by Jerry ElengicalJan 09, 2023
Is it a café or a garden? Or is it both? A cascading pavilion of concrete marked by a circular stepped platform nestles within it a semi-indoor café that looks out to its verdant surroundings. Located in Amphawa, a Thai district situated southwest of Bangkok and popular for its floating markets, the hospitality-landscape project is designed by Bangkok-based Looklen Architects. Known as the Pomelo Amphawa Café, the space sits hidden in a lychee garden, amidst lush farmlands and facing the Mekong River.
The 630sqm café takes reference from the taithun, a semi-outdoor area that is often seen in traditional Thai houses taking up the ground floor space. Against the fluid morphology of the amphitheatre-like outer enclosure, the café has a rigid form, defined by a rectangular layout. The café interiors feature a glass encasement and skylights that filter views of the outdoors in. The space is oriented towards the Mekong River on the north for two reasons: one it captures stunning views of the river for visitors to relish, and secondly, it presents an ideal direction to avoid direct exposure of the interiors to sunlight.
The circular form of the architecture, with no demarcation of the front and back, creates open access from all directions of the site. Keeping the circular platform as the base, Looklen Architects lifted it to create a large semi-outdoor space underneath. The platform was further pushed down to create an encircling amphitheatre, and into it a rectangular space was inserted centrally, dedicated as the café. The concrete steps of the amphitheatre have been punctured to accommodate existing trees of the site and netting for rest and outdoor gazing. The steps are also dotted by wooden steps as well as planter and gravel encasements that refine the cascading setup as a place for people to tinker around. Visitors playfully hike the steps to find for themselves the best spot for a view of the river, friends enjoy a moment lounging on the netting, while people are often seen chatting, perched on the highest point of the platform with their legs dangling in the air.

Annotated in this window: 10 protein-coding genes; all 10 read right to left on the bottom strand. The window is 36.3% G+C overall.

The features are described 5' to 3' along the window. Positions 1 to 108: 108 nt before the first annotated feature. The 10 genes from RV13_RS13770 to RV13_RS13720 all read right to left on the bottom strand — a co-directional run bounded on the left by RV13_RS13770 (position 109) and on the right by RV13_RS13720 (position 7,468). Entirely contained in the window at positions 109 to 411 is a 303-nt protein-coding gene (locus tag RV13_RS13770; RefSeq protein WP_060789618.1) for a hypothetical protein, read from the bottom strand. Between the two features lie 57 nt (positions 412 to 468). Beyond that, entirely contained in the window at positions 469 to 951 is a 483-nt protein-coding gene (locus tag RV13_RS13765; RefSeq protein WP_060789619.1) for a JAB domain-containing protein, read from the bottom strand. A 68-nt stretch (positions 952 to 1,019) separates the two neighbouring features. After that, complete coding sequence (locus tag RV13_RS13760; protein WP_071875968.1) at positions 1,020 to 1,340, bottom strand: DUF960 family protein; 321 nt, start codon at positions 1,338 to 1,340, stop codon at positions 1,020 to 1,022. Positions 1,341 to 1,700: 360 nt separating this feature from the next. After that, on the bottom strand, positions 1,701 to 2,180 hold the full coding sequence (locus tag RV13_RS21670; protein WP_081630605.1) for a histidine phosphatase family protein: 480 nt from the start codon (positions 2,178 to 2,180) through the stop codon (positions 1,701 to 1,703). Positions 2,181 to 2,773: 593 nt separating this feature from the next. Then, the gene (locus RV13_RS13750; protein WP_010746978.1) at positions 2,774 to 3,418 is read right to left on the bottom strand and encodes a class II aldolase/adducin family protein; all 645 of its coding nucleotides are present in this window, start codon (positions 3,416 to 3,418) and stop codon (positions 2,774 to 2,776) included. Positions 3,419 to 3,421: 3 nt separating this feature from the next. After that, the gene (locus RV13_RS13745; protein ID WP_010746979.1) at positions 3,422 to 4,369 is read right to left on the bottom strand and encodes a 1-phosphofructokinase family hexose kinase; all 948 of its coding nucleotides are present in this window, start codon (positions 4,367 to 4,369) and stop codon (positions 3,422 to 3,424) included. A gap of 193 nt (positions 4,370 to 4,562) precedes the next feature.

The jagged underside of the roof makes space for a semi-shaded area spread right outside the indoor café. Featuring casual seating for those who want to sit closer to the landscape, it doubles as an extension of the café. The polished concrete floor of this area lies along a peripheral gravel path treading before the grassy landscape of the lychee garden.
“The material is mainly concrete to represent the shape, volume, and the dynamic of the building which has both curve line and straight lines of steps where visitors can walk and climb around,” says the design team at Looklen Architects. A closer attention is given to making sure the new space remains in synergy with the idyllic nature of the site, where context remains key to the program, and that the meeting of architecture and public space doesn’t take away the charm of what already exists.
“In the evening and night, the upper part of the amphitheater can be fully used for public events that face toward the river scenery. This design language allows the architecture to be active day-and-night,” adds the design team. “The result of the architectural design creates an all-day accessible public space and an iconic landmark that sits harmoniously with its surrounding landscape.”
The project is part of the Pomelo Amphawa masterplan that constitutes of five buildings on the enclosing land. All structures are weaved along manicured gardens and existing trees, and oriented in a way that people inhabiting the spaces remain cognisant of the stunning yet fragile greenscape that surrounds them. A key inspiration of the project came from the modest sensibilities of Thai houses where architecture packs in more with less, and landscape remains one with the built form. A café that could have been a two-storied inward-looking building, disconnected from its place, the Pomelo Amphawa Café stands out for doing more for the site than it did for the client.